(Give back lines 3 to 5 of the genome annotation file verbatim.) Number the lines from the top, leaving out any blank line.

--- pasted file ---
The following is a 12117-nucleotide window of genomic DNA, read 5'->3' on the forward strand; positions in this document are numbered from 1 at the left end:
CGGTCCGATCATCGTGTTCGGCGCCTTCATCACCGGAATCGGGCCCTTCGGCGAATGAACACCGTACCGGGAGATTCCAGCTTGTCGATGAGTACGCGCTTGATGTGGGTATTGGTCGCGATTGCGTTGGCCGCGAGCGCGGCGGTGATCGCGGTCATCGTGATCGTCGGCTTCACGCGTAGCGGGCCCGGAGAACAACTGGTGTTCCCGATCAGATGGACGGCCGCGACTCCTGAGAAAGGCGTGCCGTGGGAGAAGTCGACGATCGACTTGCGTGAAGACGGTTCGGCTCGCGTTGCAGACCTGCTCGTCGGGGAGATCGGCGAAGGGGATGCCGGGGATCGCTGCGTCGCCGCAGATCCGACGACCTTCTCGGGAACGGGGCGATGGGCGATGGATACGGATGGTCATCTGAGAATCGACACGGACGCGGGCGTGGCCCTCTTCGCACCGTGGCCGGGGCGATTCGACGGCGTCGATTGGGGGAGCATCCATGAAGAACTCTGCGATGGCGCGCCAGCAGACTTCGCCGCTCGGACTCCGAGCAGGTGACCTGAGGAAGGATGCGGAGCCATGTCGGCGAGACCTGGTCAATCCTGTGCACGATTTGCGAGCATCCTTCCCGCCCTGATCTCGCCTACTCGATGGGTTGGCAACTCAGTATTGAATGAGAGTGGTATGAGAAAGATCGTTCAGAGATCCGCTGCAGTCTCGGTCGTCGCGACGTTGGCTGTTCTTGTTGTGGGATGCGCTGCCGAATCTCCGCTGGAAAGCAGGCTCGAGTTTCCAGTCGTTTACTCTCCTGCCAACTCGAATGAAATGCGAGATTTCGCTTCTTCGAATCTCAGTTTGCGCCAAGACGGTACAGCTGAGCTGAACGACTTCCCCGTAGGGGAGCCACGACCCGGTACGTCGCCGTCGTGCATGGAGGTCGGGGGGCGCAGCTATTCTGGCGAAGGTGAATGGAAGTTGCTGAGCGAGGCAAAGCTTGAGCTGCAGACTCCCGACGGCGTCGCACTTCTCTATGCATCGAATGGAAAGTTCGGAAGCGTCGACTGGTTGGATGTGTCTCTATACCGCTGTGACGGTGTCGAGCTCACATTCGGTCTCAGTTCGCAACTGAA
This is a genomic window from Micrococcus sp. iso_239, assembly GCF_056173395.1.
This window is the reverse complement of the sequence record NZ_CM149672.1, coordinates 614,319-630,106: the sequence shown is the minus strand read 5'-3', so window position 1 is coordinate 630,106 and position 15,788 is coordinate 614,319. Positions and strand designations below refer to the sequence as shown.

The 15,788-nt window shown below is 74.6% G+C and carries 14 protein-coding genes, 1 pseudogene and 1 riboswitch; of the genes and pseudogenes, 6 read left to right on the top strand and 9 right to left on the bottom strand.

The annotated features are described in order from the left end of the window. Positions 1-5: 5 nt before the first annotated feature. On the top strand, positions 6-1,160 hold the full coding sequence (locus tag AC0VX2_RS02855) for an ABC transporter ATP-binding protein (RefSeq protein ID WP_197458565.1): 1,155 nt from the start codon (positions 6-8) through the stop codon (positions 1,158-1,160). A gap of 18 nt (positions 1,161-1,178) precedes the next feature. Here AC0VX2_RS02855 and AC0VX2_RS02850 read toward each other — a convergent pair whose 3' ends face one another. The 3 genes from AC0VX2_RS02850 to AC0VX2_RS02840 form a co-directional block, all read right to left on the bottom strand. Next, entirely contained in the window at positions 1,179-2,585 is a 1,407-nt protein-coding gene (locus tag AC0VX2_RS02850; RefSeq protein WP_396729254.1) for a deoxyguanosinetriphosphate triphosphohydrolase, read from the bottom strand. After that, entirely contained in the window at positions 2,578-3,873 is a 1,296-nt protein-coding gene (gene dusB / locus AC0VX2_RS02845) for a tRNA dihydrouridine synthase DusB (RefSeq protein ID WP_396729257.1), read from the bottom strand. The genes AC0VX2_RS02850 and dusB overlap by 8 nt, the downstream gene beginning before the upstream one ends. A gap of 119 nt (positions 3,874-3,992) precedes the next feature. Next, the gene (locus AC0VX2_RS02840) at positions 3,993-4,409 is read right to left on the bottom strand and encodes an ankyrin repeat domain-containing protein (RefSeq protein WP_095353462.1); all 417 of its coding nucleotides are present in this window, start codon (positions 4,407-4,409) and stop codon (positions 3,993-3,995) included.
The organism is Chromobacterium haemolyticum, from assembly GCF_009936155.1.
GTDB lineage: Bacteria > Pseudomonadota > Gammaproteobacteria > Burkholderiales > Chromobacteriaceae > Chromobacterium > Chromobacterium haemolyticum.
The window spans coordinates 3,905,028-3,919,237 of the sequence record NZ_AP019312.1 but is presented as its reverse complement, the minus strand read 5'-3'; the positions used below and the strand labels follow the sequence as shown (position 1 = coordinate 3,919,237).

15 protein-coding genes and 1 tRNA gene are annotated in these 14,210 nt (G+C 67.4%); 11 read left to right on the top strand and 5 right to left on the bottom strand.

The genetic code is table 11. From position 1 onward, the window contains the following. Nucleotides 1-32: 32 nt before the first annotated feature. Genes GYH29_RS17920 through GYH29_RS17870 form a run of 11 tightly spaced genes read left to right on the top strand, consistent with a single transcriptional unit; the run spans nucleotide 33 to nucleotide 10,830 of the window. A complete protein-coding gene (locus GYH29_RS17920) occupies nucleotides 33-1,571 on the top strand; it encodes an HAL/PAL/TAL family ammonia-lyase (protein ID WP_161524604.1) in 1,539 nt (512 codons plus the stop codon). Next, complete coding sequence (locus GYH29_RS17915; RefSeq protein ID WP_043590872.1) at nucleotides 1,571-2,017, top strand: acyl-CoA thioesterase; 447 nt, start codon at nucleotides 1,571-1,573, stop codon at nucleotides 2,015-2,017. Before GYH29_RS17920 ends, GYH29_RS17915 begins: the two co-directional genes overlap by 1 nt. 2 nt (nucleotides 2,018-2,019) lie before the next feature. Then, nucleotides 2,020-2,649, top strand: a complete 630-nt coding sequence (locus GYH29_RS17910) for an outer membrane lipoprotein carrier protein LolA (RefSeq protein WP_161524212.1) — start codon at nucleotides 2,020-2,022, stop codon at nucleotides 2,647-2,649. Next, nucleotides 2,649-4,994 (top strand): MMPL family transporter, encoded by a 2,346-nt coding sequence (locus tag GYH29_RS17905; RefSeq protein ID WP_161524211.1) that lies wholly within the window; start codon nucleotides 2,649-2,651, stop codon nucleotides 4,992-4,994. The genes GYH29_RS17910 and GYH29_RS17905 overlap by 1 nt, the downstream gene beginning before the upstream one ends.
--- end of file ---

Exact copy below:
This is a genomic window from Micrococcus sp. iso_239, assembly GCF_056173395.1.
This window is the reverse complement of the sequence record NZ_CM149672.1, coordinates 614,319-630,106: the sequence shown is the minus strand read 5'-3', so window position 1 is coordinate 630,106 and position 15,788 is coordinate 614,319. Positions and strand designations below refer to the sequence as shown.

The 15,788-nt window shown below is 74.6% G+C and carries 14 protein-coding genes, 1 pseudogene and 1 riboswitch; of the genes and pseudogenes, 6 read left to right on the top strand and 9 right to left on the bottom strand.